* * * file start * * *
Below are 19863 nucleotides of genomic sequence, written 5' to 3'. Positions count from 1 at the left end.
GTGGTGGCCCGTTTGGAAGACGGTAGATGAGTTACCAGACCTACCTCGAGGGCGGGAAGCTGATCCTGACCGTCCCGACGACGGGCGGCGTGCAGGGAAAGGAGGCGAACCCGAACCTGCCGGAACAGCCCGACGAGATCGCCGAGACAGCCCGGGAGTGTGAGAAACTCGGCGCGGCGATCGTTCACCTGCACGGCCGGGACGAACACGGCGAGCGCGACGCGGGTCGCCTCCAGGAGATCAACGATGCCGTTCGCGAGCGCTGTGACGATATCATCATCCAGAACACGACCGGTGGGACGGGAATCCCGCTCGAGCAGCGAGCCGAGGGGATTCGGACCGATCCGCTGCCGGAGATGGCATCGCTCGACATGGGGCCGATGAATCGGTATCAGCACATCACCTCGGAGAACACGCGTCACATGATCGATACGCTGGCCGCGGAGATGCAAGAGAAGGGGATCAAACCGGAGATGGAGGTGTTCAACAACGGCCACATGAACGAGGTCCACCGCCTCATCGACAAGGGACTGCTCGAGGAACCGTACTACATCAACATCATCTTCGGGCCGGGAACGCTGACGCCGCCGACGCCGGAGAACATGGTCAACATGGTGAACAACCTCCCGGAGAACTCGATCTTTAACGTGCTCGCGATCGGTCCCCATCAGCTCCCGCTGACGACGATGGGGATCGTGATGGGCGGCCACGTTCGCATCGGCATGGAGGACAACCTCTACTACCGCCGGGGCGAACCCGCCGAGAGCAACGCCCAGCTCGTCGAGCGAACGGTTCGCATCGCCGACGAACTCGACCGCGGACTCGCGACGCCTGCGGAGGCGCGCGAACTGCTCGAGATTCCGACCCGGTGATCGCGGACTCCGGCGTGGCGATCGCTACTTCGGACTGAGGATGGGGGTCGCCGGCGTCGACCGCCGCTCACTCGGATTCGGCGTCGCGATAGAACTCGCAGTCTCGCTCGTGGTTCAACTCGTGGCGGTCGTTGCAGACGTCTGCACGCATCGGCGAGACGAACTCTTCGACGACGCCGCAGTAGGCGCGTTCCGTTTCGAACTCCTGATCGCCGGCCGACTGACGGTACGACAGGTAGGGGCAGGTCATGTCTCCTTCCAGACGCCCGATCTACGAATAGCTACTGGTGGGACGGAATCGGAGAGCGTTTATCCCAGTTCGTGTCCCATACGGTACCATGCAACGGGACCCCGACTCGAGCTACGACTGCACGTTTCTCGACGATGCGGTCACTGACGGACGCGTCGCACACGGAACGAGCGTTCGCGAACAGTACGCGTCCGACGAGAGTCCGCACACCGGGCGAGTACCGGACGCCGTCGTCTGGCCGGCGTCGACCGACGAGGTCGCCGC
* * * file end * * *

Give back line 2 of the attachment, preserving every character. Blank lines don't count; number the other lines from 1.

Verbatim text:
GTGGTGGCCCGTTTGGAAGACGGTAGATGAGTTACCAGACCTACCTCGAGGGCGGGAAGCTGATCCTGACCGTCCCGACGACGGGCGGCGTGCAGGGAAAGGAGGCGAACCCGAACCTGCCGGAACAGCCCGACGAGATCGCCGAGACAGCCCGGGAGTGTGAGAAACTCGGCGCGGCGATCGTTCACCTGCACGGCCGGGACGAACACGGCGAGCGCGACGCGGGTCGCCTCCAGGAGATCAACGATGCCGTTCGCGAGCGCTGTGACGATATCATCATCCAGAACACGACCGGTGGGACGGGAATCCCGCTCGAGCAGCGAGCCGAGGGGATTCGGACCGATCCGCTGCCGGAGATGGCATCGCTCGACATGGGGCCGATGAATCGGTATCAGCACATCACCTCGGAGAACACGCGTCACATGATCGATACGCTGGCCGCGGAGATGCAAGAGAAGGGGATCAAACCGGAGATGGAGGTGTTCAACAACGGCCACATGAACGAGGTCCACCGCCTCATCGACAAGGGACTGCTCGAGGAACCGTACTACATCAACATCATCTTCGGGCCGGGAACGCTGACGCCGCCGACGCCGGAGAACATGGTCAACATGGTGAACAACCTCCCGGAGAACTCGATCTTTAACGTGCTCGCGATCGGTCCCCATCAGCTCCCGCTGACGACGATGGGGATCGTGATGGGCGGCCACGTTCGCATCGGCATGGAGGACAACCTCTACTACCGCCGGGGCGAACCCGCCGAGAGCAACGCCCAGCTCGTCGAGCGAACGGTTCGCATCGCCGACGAACTCGACCGCGGACTCGCGACGCCTGCGGAGGCGCGCGAACTGCTCGAGATTCCGACCCGGTGATCGCGGACTCCGGCGTGGCGATCGCTACTTCGGACTGAGGATGGGGGTCGCCGGCGTCGACCGCCGCTCACTCGGATTCGGCGTCGCGATAGAACTCGCAGTCTCGCTCGTGGTTCAACTCGTGGCGGTCGTTGCAGACGTCTGCACGCATCGGCGAGACGAACTCTTCGACGACGCCGCAGTAGGCGCGTTCCGTTTCGAACTCCTGATCGCCGGCCGACTGACGGTACGACAGGTAGGGGCAGGTCATGTCTCCTTCCAGACGCCCGATCTACGAATAGCTACTGGTGGGACGGAATCGGAGAGCGTTTATCCCAGTTCGTGTCCCATACGGTACCATGCAACGGGACCCCGACTCGAGCTACGACTGCACGTTTCTCGACGATGCGGTCACTGACGGACGCGTCGCACACGGAACGAGCGTTCGCGAACAGTACGCGTCCGACGAGAGTCCGCACACCGGGCGAGTACCGGACGCCGTCGTCTGGCCGGCGTCGACCGACGAGGTCGCCGC